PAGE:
Conserving the Nature of America
Press Release
Willapa Bay and Long Beach Gain International Recognition as an Important Site for Migrating Shorebirds

April 5, 2017


Contacts: Miel Corbett, 503-231-2111 or

Willapa Bay and the Long Beach Peninsula may be a remote stretch of southwest Washington shoreline, but the area is a veritable six-lane highway of shorebird migration.

Because of the area’s importance to conservation, the Western Hemisphere Shorebird Reserve Network (WHSRN) has designated it as a Site of International Importance.

Willapa Bay and the Long Beach Peninsula comprise the 97th site in a network of critical areas for shorebirds in 15 countries, stretching from Tierra del Fuego in Argentina to the Arctic. The bay and peninsula join two other nearby WHSRN sites along the Washington coastline: the Columbia River Estuary to the south, and Grays Harbor to the north.

The area plays a critical role as a stopover point for an estimated 200,000 to 300,000 shorebirds each spring. Short-billed dowitcher, red knot, and dunlin pass through in numbers at 10 percent or more of their Pacific Coast populations. Within the area of designation is Willapa National Wildlife Refuge, which includes thousands of acres of mudflats, beaches, and sand dunes.

“Shorebirds undertake some of nature’s longest migrations. Their ability to travel thousands of miles depends upon a network of critical sites along the way, where they can rest and refuel,” said Rob Clay, WHSRN Director. “We are thrilled to recognize Willapa Bay and the Long Beach Peninsula for the important habitats they provide birds between their breeding grounds and overwintering sites.”

Added Jackie Ferrier, project leader at Willapa National Wildlife Refuge: “This is quite an honor to be recognized for our importance to bird conservation. The refuge and Long Beach peninsula offer tremendous habitat for the birds, which translates into exceptional viewing opportunities for the public. We hope this official designation brings additional attention to the importance of the Washington coast and Willapa National Wildlife Refuge for wildlife.”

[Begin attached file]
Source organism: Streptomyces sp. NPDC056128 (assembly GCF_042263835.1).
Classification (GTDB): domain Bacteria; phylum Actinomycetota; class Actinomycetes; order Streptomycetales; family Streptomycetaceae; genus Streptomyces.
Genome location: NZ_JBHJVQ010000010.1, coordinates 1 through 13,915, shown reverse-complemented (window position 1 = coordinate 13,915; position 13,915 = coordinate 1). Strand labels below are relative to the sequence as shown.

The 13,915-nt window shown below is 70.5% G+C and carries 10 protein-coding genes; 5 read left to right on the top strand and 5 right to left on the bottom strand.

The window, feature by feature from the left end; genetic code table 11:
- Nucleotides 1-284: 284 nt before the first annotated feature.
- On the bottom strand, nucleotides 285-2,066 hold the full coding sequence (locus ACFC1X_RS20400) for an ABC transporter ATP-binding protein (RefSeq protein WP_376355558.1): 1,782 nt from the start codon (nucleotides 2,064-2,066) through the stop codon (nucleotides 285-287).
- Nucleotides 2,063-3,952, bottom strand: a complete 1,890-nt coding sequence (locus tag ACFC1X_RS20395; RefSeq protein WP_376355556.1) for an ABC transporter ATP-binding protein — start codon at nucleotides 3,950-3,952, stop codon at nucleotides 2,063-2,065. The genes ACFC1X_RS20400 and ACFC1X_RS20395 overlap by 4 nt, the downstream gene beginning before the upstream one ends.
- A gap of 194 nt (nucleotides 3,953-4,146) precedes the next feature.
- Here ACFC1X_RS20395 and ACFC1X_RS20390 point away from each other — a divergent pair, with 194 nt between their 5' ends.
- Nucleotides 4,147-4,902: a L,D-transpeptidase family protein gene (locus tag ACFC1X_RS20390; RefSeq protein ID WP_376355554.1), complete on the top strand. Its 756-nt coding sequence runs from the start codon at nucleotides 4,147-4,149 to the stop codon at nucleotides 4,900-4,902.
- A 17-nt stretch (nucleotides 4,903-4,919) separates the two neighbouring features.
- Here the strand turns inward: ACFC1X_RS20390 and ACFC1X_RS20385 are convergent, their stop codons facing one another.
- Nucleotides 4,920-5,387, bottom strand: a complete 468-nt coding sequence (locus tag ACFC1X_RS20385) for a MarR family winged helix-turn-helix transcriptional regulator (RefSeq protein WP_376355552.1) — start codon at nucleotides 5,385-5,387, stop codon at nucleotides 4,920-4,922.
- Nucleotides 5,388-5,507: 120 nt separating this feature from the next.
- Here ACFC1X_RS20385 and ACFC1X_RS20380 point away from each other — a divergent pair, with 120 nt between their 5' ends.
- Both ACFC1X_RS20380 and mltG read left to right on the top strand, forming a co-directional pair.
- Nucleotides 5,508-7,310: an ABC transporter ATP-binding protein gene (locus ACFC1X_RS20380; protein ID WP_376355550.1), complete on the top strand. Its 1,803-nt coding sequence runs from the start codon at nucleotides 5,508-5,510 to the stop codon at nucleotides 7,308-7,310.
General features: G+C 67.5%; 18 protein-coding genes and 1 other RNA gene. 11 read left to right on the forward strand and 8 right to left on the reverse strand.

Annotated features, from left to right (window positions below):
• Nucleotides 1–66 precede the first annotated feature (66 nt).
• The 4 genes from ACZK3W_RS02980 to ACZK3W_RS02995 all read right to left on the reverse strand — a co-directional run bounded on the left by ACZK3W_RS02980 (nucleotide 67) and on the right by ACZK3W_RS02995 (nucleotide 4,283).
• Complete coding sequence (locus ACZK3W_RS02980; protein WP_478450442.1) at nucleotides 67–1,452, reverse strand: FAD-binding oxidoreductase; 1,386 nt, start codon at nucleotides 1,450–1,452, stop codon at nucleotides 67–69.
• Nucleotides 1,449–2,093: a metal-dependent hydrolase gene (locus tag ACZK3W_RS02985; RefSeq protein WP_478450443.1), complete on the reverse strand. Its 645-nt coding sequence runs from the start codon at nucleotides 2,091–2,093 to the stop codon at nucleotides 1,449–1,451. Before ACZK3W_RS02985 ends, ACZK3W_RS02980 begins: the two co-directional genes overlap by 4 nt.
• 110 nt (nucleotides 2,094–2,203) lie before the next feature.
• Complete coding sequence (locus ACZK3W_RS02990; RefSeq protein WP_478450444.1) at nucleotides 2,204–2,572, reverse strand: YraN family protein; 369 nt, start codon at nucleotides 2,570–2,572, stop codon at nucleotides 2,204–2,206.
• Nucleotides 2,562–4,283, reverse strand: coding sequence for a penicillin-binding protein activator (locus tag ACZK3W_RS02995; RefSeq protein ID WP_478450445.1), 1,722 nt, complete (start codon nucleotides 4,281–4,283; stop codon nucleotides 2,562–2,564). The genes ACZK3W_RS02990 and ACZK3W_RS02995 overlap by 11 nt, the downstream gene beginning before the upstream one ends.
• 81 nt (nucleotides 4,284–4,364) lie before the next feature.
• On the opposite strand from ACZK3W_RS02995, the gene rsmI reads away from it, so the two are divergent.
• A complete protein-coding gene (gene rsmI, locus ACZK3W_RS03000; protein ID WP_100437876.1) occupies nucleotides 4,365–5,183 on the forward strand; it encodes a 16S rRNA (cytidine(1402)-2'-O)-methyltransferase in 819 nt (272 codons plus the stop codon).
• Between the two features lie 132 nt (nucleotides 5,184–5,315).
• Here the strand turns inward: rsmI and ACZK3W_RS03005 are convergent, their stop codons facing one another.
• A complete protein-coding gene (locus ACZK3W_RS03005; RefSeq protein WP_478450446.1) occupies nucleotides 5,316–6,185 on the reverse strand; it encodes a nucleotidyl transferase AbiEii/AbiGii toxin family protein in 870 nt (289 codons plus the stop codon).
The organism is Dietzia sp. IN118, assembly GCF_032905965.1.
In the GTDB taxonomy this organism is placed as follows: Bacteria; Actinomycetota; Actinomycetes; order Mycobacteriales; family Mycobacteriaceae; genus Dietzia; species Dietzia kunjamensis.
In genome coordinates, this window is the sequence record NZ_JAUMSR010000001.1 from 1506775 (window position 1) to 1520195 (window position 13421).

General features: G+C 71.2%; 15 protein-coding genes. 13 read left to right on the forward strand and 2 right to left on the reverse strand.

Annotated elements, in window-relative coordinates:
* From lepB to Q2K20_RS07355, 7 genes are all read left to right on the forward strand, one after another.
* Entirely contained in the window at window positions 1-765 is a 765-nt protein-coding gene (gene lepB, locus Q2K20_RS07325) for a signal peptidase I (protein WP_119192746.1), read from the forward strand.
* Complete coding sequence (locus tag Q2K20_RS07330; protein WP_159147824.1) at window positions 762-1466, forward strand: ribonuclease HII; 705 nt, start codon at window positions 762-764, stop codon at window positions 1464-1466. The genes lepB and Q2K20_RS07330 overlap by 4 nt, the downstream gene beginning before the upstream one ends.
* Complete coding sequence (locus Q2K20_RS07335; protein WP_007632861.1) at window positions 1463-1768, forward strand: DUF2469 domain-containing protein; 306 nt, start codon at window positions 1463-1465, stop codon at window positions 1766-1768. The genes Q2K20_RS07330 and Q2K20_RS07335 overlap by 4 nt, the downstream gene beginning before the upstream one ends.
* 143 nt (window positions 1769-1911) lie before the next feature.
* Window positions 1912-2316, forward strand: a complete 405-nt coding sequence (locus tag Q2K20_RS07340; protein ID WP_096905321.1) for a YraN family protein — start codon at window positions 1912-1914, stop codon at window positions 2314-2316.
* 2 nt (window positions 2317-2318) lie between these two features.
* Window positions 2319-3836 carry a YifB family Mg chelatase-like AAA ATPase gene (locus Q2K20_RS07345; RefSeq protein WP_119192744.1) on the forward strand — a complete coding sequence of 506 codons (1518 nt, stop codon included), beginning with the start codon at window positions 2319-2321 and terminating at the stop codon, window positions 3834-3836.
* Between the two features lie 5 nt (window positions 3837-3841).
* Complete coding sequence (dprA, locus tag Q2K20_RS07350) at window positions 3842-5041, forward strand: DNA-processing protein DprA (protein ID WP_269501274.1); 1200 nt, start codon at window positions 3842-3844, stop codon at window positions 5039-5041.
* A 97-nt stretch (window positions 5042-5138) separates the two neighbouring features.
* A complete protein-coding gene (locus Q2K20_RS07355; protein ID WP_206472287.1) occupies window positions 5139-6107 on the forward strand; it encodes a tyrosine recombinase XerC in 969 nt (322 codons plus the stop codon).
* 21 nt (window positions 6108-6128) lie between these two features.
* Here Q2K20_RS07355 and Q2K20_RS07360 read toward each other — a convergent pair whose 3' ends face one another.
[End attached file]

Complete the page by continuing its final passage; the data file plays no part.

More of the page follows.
This region represents the largest area of tidal mudflat and coastal salt marsh habitat in southwestern Washington and the second largest estuary on the Pacific coast of the United States. Willapa Bay’s waters recede at low tides to expose nearly 50,000 acres of mudflats with abundant foraging opportunities, while the 27-mile Long Beach Peninsula provides beach and dune habitats for up to 50,000 shorebirds during high tide.

In addition to linking key habitat along shorebird migration routes, the site designation also recognizes the efforts of 14 stakeholders including landowners, conservation groups, private businesses, and state and federal agencies around Willapa Bay and the Long Beach Peninsula.

Current conservation actions in the area include a multi-partner invasive species eradication program. This effort has resulted in the almost complete elimination of nearly 8,000 acres of non-native cordgrass (Spartina alterniflora), restoring significant portions of estuarine habitat for shorebirds and other native wildlife. Partners are also working to build a constituency of support for shorebirds with student art. Local youth created artwork that has been transformed into shorebird educational signs installed along beach and bay access areas.

The WHSRN designation and community engagement activities at Willapa Bay and Long Beach Peninsula are part of a larger North American project, Arctic Migratory Birds Initiative (AMBI)—the Americas’ Flyway Action Plan, led by the Commission for Environmental Cooperation (CEC). The CEC AMBI project is working to identify and designate important sites for red knots and semipalmated sandpipers, and to engage the communities at these sites in Arctic-nesting shorebird conservation. CEC is a tri-national organization dedicated to the protection, conservation, and enhancement of North America’s environment.

The public is invited to attend a site designation ceremony and student art exhibit on International Migratory Bird Day. The free event will be held from 2-4 p.m. May 13 at the Columbia Pacific Heritage Museum in Ilwaco, Wash.

The mission of the U.S. Fish and Wildlife Service is working with others to conserve, protect, and enhance fish, wildlife, plants, and their habitats for the continuing benefit of the American people. We are both a leader and trusted partner in fish and wildlife conservation, known for our scientific excellence, stewardship of lands and natural resources, dedicated professionals, and commitment to public service. For more information on our work and the people who make it happen, visit

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